More people approached to tell me my honesty and owning my struggle and privilege was appreciated. Some reiterated the notion that I must try harder. I agreed I would.
I’m protected by the system in the United States—a system based on white privilege—every day. Sometimes it blinds me: recently I missed something in a manuscript that might’ve offended people had it not been pointed out by someone else, which horrified me. Sometimes I default to caring for the offender, which after the fact makes me angry: when a family member asked if we would ever change the race of a person of color in a nonfiction book “for marketing reasons,” I spoke up, but much more gently than he deserved. In my thoughts or actions, I recognize my own white fragility, which our system supports. (If the term “white fragility” is new to you, read this article first. For more in-depth information, this paper is fantastic.) But I still fail myself, and I fail others. I still struggle with the always.
Racism isn’t an issue that can or should be left to people of color to solve. I’ve always believed that ending racism has to involve white people. In that room at SJTI, I was reminded that as a white person, I get airtime, face-time, discussion time with other white people that most people of color don’t. (A lot of people subscribe to this notion. Read this recent speech given by John Metta to a white audience in Washington State.)
As a publishing professional, in a field that is far less diverse than it should be (see this article about Lee & Low’s recent efforts to collect data regarding publishing-employee demographics), it is even more important that white people be part of the solution. I believe that it’s important to check my own white fragility and remind myself and others that we don’t, as many wish to believe, live in a “post-racial society.” It’s my obligation to not rest on the laurels of privilege I didn’t earn and don’t deserve. Now it’s also my obligation as an editor to do whatever I can to interrupt privilege and question my assumptions when evaluating manuscripts and making books.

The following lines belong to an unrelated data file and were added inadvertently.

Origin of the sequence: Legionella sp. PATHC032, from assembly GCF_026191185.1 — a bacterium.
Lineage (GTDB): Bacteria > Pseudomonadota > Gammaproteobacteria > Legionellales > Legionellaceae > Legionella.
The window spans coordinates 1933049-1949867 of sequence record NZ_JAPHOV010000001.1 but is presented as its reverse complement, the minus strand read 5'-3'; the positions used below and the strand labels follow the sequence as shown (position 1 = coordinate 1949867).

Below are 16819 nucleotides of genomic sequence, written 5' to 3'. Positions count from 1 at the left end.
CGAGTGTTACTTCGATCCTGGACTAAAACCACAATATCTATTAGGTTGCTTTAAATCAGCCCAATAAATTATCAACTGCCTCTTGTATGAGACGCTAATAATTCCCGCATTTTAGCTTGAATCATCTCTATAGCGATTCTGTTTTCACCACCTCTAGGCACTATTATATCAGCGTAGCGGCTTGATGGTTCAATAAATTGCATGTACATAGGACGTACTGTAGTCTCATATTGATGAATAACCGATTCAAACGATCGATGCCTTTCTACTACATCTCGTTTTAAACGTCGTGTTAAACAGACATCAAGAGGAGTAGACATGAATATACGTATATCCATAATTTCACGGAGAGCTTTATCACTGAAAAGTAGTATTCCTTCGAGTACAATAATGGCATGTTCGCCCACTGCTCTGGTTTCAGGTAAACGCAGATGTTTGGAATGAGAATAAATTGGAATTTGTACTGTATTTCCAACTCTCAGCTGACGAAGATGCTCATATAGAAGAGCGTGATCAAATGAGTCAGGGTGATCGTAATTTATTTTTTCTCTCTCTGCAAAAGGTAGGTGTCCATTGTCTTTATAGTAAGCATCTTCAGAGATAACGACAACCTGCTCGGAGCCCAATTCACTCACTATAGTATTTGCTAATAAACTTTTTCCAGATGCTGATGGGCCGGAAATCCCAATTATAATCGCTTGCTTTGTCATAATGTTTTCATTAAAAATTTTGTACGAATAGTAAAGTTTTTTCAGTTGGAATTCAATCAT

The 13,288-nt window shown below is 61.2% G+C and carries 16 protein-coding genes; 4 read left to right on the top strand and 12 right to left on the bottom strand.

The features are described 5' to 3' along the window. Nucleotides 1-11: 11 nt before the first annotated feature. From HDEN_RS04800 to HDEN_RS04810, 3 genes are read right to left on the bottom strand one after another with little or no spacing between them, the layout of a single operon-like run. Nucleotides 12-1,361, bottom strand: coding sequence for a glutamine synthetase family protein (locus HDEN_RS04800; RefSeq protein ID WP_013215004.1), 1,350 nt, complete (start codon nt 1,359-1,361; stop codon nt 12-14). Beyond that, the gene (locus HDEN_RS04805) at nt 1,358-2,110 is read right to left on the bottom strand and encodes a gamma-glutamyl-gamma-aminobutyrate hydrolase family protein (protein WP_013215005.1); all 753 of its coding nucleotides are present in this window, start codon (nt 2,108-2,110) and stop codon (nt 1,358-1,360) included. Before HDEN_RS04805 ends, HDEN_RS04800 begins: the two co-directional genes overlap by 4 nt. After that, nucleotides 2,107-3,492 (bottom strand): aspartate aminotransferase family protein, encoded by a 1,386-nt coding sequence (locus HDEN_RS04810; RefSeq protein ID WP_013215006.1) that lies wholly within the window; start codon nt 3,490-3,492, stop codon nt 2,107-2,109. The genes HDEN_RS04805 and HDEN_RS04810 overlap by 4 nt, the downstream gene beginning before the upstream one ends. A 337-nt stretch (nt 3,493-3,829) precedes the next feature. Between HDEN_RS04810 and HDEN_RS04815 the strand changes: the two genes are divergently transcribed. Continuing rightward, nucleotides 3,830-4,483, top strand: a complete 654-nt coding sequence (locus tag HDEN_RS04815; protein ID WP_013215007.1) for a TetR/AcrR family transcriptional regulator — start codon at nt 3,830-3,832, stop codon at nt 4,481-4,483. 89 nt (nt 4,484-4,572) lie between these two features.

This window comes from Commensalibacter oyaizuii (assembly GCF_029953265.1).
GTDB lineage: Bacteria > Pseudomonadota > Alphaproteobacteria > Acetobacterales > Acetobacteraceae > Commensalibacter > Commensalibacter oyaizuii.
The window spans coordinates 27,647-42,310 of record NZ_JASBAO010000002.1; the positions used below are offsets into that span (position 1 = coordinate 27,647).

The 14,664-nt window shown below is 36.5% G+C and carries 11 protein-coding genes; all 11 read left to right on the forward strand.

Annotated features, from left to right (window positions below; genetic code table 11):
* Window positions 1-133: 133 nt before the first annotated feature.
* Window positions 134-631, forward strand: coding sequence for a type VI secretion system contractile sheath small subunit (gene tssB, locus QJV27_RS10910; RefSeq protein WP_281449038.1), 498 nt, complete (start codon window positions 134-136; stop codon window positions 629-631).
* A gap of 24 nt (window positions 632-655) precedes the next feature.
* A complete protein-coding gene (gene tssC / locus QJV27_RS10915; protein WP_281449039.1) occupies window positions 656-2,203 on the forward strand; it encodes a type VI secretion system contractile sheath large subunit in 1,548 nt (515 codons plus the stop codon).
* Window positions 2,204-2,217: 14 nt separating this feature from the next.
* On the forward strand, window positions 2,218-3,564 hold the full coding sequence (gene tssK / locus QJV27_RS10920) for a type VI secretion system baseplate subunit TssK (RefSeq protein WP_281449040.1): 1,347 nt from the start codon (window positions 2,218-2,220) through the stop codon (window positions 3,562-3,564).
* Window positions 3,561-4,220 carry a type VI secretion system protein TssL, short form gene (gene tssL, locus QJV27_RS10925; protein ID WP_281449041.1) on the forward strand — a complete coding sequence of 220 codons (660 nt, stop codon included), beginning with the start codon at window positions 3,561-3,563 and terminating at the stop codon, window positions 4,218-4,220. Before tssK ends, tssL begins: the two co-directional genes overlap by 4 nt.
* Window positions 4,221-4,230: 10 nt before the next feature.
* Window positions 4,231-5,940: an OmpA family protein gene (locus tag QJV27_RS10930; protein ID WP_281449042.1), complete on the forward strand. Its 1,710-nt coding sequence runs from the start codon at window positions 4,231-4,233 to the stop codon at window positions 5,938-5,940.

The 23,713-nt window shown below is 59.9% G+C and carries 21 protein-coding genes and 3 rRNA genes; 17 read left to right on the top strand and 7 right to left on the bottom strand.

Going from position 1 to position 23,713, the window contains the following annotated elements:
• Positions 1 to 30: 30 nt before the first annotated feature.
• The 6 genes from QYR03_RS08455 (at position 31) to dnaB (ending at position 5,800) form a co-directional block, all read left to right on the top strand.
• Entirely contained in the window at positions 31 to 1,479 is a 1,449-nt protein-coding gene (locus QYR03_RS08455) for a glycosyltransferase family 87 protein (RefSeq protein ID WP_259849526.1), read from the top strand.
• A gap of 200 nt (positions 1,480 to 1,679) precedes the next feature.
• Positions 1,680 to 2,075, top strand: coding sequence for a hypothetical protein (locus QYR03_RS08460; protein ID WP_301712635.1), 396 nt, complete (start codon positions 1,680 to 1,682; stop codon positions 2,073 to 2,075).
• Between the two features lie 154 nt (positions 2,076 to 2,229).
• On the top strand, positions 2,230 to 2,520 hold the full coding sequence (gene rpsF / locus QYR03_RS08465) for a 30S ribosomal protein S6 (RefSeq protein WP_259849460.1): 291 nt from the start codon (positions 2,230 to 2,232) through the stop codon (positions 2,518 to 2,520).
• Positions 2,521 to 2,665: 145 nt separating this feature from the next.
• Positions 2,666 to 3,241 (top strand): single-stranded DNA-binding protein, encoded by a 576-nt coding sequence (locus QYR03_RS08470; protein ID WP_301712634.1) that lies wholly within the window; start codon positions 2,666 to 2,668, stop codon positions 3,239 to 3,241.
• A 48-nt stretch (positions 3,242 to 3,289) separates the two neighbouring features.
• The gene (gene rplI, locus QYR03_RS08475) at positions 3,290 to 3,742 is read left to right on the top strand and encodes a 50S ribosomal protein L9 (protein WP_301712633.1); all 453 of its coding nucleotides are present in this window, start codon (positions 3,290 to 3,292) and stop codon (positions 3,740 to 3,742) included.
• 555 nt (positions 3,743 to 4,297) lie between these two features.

This issue is complicated. For me, it’s a lifelong exploration. Figuring out how to figure out what I don’t know is always my first step, especially as an editor. Because making diverse books is all fine and good, but if they aren’t authentically diverse or if they do a cultural disservice, then in my mind, they’re potentially worse than if they didn’t exist at all. And even in this last paragraph lies privilege, because I have the freedom for my journey through these issues to meander and take as long as it takes. But people of color need action now. And since always is better, that’s what I’ll keep striving for.
Karen Boss is a full-time assistant editor at Charlesbridge and works part-time in development at Hyde Square Task Force, a nonprofit in Jamaica Plain in Boston. She holds an MA in Children’s Literature from Simmons College. She first discovered Janet Helms’s White Racial Identity Development model in 1994, which was a game-changing moment in her life. She’s been thinking about social justice for more than twenty years t
hrough a degree in sociology, a master’s in higher education administration and student development, and ten years of work in the nonprofit sector